The Washington Post

Little known about D.C.’s young homeless, except that numbers are growing

Trevor Smith, 20, relaxes at the Wanda Alston House, a transitional home for homeless GLBT youths. (Jahi Chikwendiu/The Washington Post)

The number of homeless children in D.C. has jumped sharply since 2007, according to NCFH’s “America’s Youngest Outcasts” survey. In 2010, 4,309 children were found to be without stable housing in a city where 27 percent of households pay more than 50 percent of their income for rent and the minimum wage is $8.25 per hour.

The number of young homeless rose in Virginia and Maryland as well. D.C. wasn’t included in the state-to-state rankings, but Virginia and Maryland ranked 18th and 22nd for risk for homelessness, where nearly a quarter of households in either state pay more than 50 percent of their income for rent. Minimum wage in either state is $7.25 per hour.

The Post’s Tom Jackman reported in September that finding affordable housing — or even affordable temporary shelter — is always a prime cause of concern for families in distress.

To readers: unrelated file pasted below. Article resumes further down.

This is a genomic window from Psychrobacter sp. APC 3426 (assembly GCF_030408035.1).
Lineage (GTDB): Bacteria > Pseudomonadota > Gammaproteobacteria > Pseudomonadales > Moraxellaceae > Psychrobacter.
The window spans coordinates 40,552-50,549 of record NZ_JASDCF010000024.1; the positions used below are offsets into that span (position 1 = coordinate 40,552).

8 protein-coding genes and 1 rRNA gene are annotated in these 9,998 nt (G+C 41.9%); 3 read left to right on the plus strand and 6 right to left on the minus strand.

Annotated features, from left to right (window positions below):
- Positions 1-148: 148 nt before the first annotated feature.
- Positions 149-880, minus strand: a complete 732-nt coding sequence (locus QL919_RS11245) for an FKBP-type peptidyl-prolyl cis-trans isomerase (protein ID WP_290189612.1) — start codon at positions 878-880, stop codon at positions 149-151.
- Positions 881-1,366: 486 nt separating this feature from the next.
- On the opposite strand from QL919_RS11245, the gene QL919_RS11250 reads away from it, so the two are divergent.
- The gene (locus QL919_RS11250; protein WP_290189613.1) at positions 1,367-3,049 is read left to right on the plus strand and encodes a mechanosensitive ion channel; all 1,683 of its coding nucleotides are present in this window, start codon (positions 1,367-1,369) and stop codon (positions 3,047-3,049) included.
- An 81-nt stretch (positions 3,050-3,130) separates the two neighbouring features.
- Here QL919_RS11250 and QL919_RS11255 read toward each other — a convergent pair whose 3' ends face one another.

“It’s not the type of homelessness people usually see and think of,” Helen Richardson, director of Loudoun Homeless Services Center, told Jackman at the time. “It’s very expensive to live around here. We’ve had very young couples with newborn babies, up to older people who’ve had jobs for 30 years, who were laid off.”

This week, the D.C. Alliance of Youth Advocates released a survey of 300 homeless youths that found that a growing number of them are parents younger than 24. Other data show that nearly 57 percent of homeless youths in D.C. are female, and 41 percent are homeless between the ages of 18 and 20. Neglect or abuse is the biggest reason those surveyed said they left home.

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